Every March the world turns purple in support of the 65 million people living with epilepsy.
As an Australia-wide campaign supported by epilepsy organisations across the country and the national peak body – Epilepsy Australia – Make March Purple and Purple Day, held on 26 March, is an international day for epilepsy awareness.
Epilepsy Australia is the national coalition of state-based epilepsy associations raising awareness and providing education on behalf of Australians living with epilepsy.
Even though tens of millions of people live with epilepsy worldwide, the condition is still deeply stigmatised. The special events are also an effort to raise much-needed funds so that they can continue to invest in research and support programs.
More common than one would think, epilepsy does not discriminate based on age, gender, or ethnicity. Epilepsy can affect anyone, at any age or stage of life but is most prevalent among older populations with 45–54-year-olds being the most represented, closely followed by people over 65.
During the month of March Epilepsy Australia is encouraging schools and organisations to participate, raise awareness or fundraise in support of the 308 Australians diagnosed with epilepsy each week.
Whether it’s dying your hair, painting your face, an office morning tea or quirky costumes – if it’s purple, they want to see it. Tag Epilepsy Australia in your purple activities and help raise awareness for epilepsy in Australia. It’s not too late to get involved.
Emma Lorkin, nurse for Epilepsy Australia said: “I would love every school and every workplace to have epilepsy understanding and awareness training, the same as what they do for other conditions like anaphylaxis, and diabetes and asthma and things like that.”
“More than a million Australians will develop epilepsy in their lifetime, and while 50 per cent of people will never learn the cause of their epilepsy, 1 in 10 will experience a seizure,” said Lorkin. “For many, epilepsy also affects the personal lives, employment, education, and wellbeing of the person and their family.”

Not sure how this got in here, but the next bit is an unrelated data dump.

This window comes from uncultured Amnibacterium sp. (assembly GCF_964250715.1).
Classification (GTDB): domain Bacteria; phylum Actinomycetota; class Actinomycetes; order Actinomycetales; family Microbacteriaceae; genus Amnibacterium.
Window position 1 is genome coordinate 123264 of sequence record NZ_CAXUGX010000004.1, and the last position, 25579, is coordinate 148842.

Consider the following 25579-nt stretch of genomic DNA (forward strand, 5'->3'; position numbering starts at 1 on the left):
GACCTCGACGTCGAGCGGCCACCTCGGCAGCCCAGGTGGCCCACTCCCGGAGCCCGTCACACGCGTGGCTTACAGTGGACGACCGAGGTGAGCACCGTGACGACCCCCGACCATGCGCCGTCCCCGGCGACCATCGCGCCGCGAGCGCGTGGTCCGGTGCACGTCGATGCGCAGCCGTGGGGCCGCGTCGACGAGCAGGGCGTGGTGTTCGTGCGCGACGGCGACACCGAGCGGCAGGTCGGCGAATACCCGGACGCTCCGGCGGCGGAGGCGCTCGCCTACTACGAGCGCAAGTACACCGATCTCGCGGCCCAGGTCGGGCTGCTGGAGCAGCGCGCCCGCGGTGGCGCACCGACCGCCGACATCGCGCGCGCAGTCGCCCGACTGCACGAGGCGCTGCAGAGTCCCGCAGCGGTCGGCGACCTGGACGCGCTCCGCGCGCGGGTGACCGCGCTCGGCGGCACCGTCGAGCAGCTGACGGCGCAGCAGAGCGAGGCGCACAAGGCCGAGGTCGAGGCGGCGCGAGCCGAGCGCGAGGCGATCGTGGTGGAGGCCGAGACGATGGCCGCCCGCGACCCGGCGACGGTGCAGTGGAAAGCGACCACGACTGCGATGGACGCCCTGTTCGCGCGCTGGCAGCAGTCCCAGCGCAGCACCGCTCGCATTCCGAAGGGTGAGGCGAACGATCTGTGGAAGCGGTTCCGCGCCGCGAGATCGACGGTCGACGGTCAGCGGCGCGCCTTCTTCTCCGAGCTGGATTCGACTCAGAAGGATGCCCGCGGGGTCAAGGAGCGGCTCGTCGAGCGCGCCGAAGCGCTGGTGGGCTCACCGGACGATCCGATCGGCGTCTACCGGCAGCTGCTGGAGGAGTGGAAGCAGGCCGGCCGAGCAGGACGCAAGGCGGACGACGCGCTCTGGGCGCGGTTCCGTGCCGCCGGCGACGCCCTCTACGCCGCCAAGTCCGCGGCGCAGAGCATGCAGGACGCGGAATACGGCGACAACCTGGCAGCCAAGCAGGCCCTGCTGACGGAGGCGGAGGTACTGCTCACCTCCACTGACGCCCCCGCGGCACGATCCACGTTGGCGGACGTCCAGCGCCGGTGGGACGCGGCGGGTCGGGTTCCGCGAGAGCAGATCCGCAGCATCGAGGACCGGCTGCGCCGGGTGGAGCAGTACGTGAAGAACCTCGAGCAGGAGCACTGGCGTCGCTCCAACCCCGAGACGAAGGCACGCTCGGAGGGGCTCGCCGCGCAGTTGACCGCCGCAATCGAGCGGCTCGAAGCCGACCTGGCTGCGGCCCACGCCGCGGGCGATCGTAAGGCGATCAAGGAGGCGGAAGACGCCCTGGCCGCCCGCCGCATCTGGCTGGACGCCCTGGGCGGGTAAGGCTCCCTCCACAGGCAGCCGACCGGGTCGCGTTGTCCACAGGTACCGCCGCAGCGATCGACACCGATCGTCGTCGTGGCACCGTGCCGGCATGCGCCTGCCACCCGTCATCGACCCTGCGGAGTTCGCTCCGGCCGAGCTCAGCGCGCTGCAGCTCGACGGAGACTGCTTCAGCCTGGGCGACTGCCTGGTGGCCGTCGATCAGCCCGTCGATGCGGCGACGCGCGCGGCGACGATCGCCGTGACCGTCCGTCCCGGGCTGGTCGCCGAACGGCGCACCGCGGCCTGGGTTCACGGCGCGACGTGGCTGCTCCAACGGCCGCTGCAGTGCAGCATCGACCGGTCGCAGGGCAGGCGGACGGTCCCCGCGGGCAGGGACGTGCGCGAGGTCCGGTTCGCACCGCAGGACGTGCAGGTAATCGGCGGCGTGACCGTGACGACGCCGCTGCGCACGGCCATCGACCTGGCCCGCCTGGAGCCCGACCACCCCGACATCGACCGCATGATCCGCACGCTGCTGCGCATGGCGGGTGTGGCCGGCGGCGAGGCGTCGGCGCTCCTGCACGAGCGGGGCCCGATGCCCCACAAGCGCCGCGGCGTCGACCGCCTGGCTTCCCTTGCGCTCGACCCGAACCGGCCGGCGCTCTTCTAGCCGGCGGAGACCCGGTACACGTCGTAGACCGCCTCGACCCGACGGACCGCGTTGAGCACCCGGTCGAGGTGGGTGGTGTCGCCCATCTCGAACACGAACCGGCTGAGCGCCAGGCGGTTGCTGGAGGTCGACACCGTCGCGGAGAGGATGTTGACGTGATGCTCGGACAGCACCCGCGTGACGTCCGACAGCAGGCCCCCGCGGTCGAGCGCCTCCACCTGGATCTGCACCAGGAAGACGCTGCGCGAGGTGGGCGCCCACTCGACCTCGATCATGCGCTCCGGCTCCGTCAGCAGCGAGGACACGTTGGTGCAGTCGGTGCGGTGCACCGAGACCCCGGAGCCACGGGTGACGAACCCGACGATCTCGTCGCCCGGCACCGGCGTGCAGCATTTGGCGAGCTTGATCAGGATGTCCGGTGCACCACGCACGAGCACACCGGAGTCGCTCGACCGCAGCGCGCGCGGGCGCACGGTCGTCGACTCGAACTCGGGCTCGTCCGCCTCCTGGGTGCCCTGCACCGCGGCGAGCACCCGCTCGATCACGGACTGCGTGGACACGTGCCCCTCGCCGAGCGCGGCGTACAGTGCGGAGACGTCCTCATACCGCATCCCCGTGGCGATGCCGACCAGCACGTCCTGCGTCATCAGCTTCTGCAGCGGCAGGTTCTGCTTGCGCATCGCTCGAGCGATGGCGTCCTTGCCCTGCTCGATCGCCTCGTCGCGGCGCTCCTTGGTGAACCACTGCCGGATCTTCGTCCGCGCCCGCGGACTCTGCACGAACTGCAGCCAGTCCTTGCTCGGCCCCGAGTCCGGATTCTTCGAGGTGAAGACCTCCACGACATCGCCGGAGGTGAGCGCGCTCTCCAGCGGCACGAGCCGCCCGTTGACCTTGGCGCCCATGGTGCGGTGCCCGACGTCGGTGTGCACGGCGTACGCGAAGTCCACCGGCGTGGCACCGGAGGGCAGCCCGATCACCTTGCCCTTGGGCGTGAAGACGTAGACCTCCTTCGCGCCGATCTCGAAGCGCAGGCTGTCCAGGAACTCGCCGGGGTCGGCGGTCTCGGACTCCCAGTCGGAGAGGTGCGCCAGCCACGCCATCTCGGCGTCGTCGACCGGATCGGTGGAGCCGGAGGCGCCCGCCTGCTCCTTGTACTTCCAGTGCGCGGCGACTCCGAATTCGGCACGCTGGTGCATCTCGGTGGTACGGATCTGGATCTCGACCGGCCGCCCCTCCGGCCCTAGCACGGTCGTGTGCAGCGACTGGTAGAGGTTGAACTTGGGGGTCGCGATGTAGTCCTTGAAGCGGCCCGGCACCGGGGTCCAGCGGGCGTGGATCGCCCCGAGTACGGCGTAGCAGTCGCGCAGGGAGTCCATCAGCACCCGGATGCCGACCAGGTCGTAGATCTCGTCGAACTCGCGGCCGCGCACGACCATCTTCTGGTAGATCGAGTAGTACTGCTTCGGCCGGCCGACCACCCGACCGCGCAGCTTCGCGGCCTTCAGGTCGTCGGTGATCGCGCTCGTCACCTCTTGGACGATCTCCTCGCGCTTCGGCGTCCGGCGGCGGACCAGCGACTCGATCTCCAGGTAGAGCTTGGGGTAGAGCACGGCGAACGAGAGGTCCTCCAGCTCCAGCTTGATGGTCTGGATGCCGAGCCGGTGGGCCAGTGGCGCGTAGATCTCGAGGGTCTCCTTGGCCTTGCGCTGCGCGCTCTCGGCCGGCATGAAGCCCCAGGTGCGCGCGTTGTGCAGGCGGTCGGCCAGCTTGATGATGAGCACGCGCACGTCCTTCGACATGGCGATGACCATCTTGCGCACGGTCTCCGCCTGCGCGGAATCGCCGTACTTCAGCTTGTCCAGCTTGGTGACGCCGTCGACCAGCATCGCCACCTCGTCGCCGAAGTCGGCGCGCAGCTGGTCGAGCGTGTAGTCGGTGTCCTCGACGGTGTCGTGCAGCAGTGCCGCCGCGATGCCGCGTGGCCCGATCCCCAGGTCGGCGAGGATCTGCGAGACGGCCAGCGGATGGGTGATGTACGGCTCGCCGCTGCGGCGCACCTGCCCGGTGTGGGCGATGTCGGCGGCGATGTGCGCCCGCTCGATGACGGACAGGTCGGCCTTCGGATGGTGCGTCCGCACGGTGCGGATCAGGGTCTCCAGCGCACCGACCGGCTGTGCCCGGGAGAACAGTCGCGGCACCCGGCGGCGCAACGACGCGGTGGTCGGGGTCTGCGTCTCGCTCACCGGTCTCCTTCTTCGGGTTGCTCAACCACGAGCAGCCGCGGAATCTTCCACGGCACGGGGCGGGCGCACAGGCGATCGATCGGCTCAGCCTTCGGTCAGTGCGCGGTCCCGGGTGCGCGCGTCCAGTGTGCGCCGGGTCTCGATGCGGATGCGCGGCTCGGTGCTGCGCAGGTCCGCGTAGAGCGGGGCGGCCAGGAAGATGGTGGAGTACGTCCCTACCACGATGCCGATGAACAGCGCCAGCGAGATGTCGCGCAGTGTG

Epilepsy costs Australia $12.3 billion every year, with the biggest hits to lost wellbeing, lost productivity, and to the health system.
Identified as the most common serious neurological condition in the world, epilepsy involves the brain, causing a person to have repeated seizures. Seizures occur when the brain’s nerve cells (neurons) misfire and generate sudden, uncontrolled bursts of electrical activity in the brain.
There are more than 40 epilepsy syndromes and more than 70 types of seizures.
Signs of a seizure vary depending on where in the brain the electrical activity occurs, and not all seizures are convulsive. For 70 per cent of people, seizures may be controlled with medication, however, there is no cure for epilepsy.
As common as it is, the world of epilepsy resides behind a wall of misinformation and confusion, and the combined bodies are determined to overcome the problems of the past. For the first time ever, expert advice, resources and advocacy are working together under one roof to manage all sides of epilepsy.
Information will no longer be disjointed. Medical professionals will be able to provide high quality resources with confidence, organisations can complete Epilepsy Smart training to cater to a more diverse set of needs and ensure the safety of everyone under their care, and people living with epilepsy will have easy access to the support they need.
No one with epilepsy should go it alone. Staffed by epilepsy support workers with in-depth knowledge of epilepsy and the ability to provide answers to quick questions and information relevant to everyone’s specific needs, the National Epilepsy Support Service is available to provide ongoing support and assistance to those who need it.
Call 1300 761 487, email email@example.com or visit the Epilepsy Smart Australia website.